Our collections also include some less obvious but still vital sources, such as the city's first nightlife magazine, Gay Atlanta. Begun in 1937, the guide featured entertainment and attractions, points of interest, jokes, a downtown map, and local information. Gay Atlanta also contained information about the clubs, restaurants, and performers that appear in many of our oral histories. To take just one example, in 1955, Guy Dobbs managed the Queen of Clubs, bringing in female impersonators such as Bobbie La Marr, a well-known performer who appeared regularly at the Wonder Club in New Orleans. Dobbs was a part of the local Atlanta show business scene, as both a nightclub manager and performer. At Club Peachtree, a straight venue, one could catch his drag act as "Terry Lynn." Just from reading the latest issue of Gay Atlanta, a reader would have known that the club was located on Peachtree Street in downtown Atlanta—the city's entertainment center. For straight audiences, these clubs were a fun and unconventional way to spend a night out on the town; for gay men and lesbians, they became important social spaces.
In an attempt to facilitate the use of local primary resources by scholars, Kerrie Cotten Williams, archivist at the Auburn Avenue Research Library on African American Culture and History, and I are embarking on an initiative to survey local holdings of materials related to Atlanta LGBT events, organizations, and people and/or materials that provide context for research related to the city's LGBT culture, history, and politics. The objective of the survey is to identify resources in local institutions and better focus collecting efforts. Our goal is to have the information compiled and available when we welcome American Historical Association members and members of the Committee on Lesbian and Gay History to a reception at the Auburn Avenue Research Library on African American Culture and History on January 6, 2007, from 5:30–7:30 p.m. (101 Auburn Ave.).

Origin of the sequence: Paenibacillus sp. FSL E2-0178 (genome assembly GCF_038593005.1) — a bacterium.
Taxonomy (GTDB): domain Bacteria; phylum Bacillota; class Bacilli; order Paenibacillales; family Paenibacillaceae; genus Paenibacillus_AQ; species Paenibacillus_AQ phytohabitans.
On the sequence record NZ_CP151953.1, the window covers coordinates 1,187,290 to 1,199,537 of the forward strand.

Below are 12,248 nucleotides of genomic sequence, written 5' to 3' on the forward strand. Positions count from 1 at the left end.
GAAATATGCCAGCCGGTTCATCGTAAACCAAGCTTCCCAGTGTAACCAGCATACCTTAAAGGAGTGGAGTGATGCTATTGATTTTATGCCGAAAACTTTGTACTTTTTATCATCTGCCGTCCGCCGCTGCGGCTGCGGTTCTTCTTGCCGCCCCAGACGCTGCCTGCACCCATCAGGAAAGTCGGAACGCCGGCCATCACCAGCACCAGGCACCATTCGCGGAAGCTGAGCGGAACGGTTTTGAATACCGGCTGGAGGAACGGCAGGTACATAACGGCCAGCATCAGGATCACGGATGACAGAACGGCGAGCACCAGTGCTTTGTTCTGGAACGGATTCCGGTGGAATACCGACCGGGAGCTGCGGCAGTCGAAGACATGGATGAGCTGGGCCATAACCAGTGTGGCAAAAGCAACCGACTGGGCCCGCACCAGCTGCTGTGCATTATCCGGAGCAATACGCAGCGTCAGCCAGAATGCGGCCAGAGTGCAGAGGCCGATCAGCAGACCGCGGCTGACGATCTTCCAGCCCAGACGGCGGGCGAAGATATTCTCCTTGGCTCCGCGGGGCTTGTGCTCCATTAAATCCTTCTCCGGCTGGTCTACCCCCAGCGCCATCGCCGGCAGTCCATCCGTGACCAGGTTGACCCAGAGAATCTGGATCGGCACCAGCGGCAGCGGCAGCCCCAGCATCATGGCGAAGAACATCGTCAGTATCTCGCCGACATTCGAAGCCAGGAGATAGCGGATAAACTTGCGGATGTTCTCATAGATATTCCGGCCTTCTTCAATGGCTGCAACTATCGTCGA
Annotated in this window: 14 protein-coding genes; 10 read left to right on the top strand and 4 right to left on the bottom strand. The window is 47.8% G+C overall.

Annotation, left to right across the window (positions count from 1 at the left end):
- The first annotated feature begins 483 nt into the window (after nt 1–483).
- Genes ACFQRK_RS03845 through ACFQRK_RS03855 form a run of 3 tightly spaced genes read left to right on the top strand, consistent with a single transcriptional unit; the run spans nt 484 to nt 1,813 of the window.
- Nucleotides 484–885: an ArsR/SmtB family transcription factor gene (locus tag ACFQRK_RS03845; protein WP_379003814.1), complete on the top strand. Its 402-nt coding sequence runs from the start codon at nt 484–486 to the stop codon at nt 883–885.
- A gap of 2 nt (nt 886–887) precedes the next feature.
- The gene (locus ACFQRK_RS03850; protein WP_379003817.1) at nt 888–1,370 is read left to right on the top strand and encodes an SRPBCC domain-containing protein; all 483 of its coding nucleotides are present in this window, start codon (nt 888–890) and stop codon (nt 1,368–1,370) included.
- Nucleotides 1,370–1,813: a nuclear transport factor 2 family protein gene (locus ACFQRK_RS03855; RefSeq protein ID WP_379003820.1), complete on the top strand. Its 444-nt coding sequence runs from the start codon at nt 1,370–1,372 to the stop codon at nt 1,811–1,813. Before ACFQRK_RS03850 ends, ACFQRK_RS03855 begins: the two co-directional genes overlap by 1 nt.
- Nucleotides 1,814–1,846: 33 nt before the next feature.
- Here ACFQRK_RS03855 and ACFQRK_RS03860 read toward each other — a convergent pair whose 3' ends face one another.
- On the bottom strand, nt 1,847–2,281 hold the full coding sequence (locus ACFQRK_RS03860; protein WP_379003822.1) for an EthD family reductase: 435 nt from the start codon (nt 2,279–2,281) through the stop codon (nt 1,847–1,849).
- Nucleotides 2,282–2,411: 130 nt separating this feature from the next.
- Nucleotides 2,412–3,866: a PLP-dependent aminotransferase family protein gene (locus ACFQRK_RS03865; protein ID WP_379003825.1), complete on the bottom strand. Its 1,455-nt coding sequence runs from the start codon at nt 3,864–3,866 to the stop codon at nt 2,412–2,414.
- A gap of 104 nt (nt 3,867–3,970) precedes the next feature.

While You're Here
Today Atlanta has a large and vibrant gay and lesbian population, with significant political, social, religious, and financial organizations and alignments. Members of the AHA who want to venture out from the annual meeting will find a refreshing variety of LGBT cultural offerings in the city. One especially helpful tool in planning your visit is the Atlanta Convention & Visitors Bureau's LGBT web site, www.gay-atlanta.com, a useful guide for special events, community groups, gay neighborhoods, accommodations, and more. "In The Life Atlanta, Inc.," www.inthelifeatl.com, contains news on bars, clubs, organizations, and publications that cater to Atlanta's LGBT communities of color. For a calendar of events or local news, visit the online newspaper Southern Voice at www.sovo.com. And finally, be sure to peruse the web sites for Charis Books and More (1189 Euclid Ave., 404-524-0304, http://charis.booksense.com) and Outwrite Bookstore and Coffeehouse (991 Piedmont Ave., 404-607-0082, www.outwritebooks.com)—Atlanta's premier LGBT bookstores.
—Wesley Chenault is archivist at the Kenan Research Center at the Atlanta History Center. In 2005, he was curator for The Unspoken Past: Atlanta Lesbian and Gay History, 1940–1970, an exhibit funded by the Georgia Humanities Council. He is a member of the Local Arrangements Committee.